A glaring division has opened up in Papua New Guinea's police force amid fallout over a major fraud case implicating the prime minister.
The head of the police anti-corruption unit, Mathew Damaru, and several members of his team have been suspended by the police commissioner following several high-profile arrests.
The fraud squad's investigation hit obstacles right from the time it sought to arrest the prime minister, Peter O'Neill, in relation to his role in the payments worth about 30 million US dollars.
But for two years Mr O'Neill has managed to halt the investigation and stave off arrest through legal challenges.
However a Supreme Court decision two weeks ago to allow the probe to continue was soon followed by the arrests of the prime minister's lawyer, the attorney-general and a Supreme Court judge.
Just when it seemed that they were zeroing in on the prime minister, the Police Commissioner Gary Baki suspended the fraud squad officers, accusing them of insubordination and other breaches.
"Damaru and his team's modus operandi was to do investigations covertly and run to the courts to obtain arrest warrants in direct contradiction to set police practice and procedures as well as ruling of the Supreme Court," said Mr Baki.
The commissioner accused the fraud squad officers of trying to frustrate and prevent him from exercising his powers as Commissioner of Police to supervise the force.
"As Commissioner of Police I was not given any brief by Damaru and his team since assuming office in June 2015 although I had requested Damaru to provide a list and detailed brief of all major investigations currently in court as well as investigations pending."
However, a former PNG chief justice, Sir Arnold Amet believed Mr Baki's reasoning for the suspension was flawed.
Fraud squad officers, Sir Arnold explained, were mandated by the constitution to continue their investigations without needing the Commissioner's approval in every instance of their investigation.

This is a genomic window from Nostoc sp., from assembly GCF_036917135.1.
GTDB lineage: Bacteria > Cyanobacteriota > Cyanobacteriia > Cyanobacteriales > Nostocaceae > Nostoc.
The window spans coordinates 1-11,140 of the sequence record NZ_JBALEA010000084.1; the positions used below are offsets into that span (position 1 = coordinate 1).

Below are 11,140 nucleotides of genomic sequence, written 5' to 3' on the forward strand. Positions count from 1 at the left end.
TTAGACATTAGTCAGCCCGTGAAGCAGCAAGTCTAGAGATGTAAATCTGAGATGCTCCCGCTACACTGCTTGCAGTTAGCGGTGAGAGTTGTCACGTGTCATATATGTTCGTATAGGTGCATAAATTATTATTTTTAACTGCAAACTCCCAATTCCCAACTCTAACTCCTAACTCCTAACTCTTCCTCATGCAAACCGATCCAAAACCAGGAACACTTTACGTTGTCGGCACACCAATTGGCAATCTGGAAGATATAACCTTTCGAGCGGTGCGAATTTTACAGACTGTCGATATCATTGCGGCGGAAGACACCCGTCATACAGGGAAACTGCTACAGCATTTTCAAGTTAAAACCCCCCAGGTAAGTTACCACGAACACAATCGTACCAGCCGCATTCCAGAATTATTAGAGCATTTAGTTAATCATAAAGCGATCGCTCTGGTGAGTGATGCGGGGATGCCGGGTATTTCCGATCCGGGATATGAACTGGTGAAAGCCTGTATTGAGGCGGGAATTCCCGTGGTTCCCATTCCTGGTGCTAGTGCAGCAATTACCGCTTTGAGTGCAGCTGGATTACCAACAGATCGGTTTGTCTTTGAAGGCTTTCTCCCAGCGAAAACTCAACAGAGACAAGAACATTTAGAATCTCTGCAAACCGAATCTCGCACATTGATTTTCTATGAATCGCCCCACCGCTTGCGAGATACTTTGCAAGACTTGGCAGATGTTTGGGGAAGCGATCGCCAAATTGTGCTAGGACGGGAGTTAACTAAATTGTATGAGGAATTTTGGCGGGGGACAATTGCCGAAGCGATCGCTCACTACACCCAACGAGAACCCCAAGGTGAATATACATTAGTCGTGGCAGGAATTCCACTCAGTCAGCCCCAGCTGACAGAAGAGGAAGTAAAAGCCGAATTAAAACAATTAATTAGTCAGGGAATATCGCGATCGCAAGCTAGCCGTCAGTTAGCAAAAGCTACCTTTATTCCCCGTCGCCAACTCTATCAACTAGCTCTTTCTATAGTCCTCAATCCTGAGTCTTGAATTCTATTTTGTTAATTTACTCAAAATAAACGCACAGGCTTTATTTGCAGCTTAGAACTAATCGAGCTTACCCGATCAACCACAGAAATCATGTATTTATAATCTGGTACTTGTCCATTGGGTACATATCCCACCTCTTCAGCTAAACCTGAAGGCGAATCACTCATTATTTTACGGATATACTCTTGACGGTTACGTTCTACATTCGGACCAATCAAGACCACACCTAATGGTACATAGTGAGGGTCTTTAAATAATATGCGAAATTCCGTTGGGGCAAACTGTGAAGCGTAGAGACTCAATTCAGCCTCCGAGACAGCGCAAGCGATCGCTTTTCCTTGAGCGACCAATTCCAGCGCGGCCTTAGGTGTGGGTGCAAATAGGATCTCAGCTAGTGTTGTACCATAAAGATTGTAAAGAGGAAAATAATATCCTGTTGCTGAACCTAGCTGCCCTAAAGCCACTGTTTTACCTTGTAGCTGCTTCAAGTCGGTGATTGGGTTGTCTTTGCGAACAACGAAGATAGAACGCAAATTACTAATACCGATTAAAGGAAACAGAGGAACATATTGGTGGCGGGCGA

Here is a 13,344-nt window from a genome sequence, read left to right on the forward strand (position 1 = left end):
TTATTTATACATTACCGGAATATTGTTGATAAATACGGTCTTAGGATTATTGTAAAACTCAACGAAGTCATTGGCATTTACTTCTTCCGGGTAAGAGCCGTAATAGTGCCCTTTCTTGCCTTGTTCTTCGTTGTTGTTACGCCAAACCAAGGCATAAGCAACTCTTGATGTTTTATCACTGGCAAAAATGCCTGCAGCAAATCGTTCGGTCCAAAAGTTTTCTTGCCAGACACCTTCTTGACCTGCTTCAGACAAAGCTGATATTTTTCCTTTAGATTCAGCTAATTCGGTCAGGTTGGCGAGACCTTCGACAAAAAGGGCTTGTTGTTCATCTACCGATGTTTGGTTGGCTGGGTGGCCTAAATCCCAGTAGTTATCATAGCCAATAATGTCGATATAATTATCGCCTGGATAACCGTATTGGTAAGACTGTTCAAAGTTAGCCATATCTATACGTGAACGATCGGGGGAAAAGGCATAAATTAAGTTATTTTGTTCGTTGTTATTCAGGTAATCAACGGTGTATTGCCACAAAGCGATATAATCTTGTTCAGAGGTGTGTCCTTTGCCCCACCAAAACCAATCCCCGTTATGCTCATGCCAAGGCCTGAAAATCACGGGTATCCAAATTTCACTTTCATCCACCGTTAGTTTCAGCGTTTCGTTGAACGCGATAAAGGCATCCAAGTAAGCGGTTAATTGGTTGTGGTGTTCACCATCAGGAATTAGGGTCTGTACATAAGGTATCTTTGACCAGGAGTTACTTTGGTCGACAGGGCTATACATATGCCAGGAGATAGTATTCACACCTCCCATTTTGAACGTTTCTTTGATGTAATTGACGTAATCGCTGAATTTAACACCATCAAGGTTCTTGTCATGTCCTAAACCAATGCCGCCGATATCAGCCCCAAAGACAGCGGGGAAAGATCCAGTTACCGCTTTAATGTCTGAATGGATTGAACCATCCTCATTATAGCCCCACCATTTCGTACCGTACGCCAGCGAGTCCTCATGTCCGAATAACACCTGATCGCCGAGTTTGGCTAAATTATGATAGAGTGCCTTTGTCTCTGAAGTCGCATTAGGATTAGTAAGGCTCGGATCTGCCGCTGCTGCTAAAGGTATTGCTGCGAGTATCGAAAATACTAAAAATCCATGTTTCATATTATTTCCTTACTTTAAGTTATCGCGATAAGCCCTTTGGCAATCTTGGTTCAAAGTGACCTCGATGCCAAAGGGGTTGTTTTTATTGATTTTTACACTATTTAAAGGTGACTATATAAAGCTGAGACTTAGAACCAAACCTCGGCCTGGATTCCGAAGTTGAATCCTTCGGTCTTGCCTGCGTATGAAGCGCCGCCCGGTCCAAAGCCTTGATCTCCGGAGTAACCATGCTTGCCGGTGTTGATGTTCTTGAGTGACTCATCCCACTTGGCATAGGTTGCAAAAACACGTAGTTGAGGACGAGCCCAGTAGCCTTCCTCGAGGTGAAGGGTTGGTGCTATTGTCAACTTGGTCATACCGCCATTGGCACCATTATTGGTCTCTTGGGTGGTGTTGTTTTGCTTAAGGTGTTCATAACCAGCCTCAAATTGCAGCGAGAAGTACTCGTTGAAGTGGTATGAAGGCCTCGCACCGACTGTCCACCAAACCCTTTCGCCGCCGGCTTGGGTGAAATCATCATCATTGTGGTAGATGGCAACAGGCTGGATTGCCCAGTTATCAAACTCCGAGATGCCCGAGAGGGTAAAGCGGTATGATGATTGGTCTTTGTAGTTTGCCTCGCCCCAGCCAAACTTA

"This commissioner has been appointed by this prime minister and they are trying to corrupt the process," Sir Arnold concluded. "These fraud squad officers, they have gone to court and the court has continually upheld their responsibility and due process."
Peter O'Neill has denied any wrongdoing in the fraud case, relating to massive payments lawfirm, Paraka Lawyers, and has not offered himself for questioning.
Characterising the investigation as being politically-motivated, the prime minister issued a statement warning against a "vigilante style of police operation in the country".
"I am not going to allow the office of the prime minister to be demeaned, questioned when they are false allegations, where there is no evidence of financial benefit or corrupt practices that has given anybody any financial benefit."
He cautioned against setting "a very bad precedence for this country where for future Prime Ministers, anybody, any policemen will or can go and get a warrant on anything and simply arrest the Prime Minister."
Case under pressure
The former Police Commissioner Geoffrey Vaki was last year convicted of perverting the course of justice in relation to the fraud case.
Vaki's replacement as commissioner was Gary Baki who, shortly after his appointment, tried unsuccessfully to derail the investigation.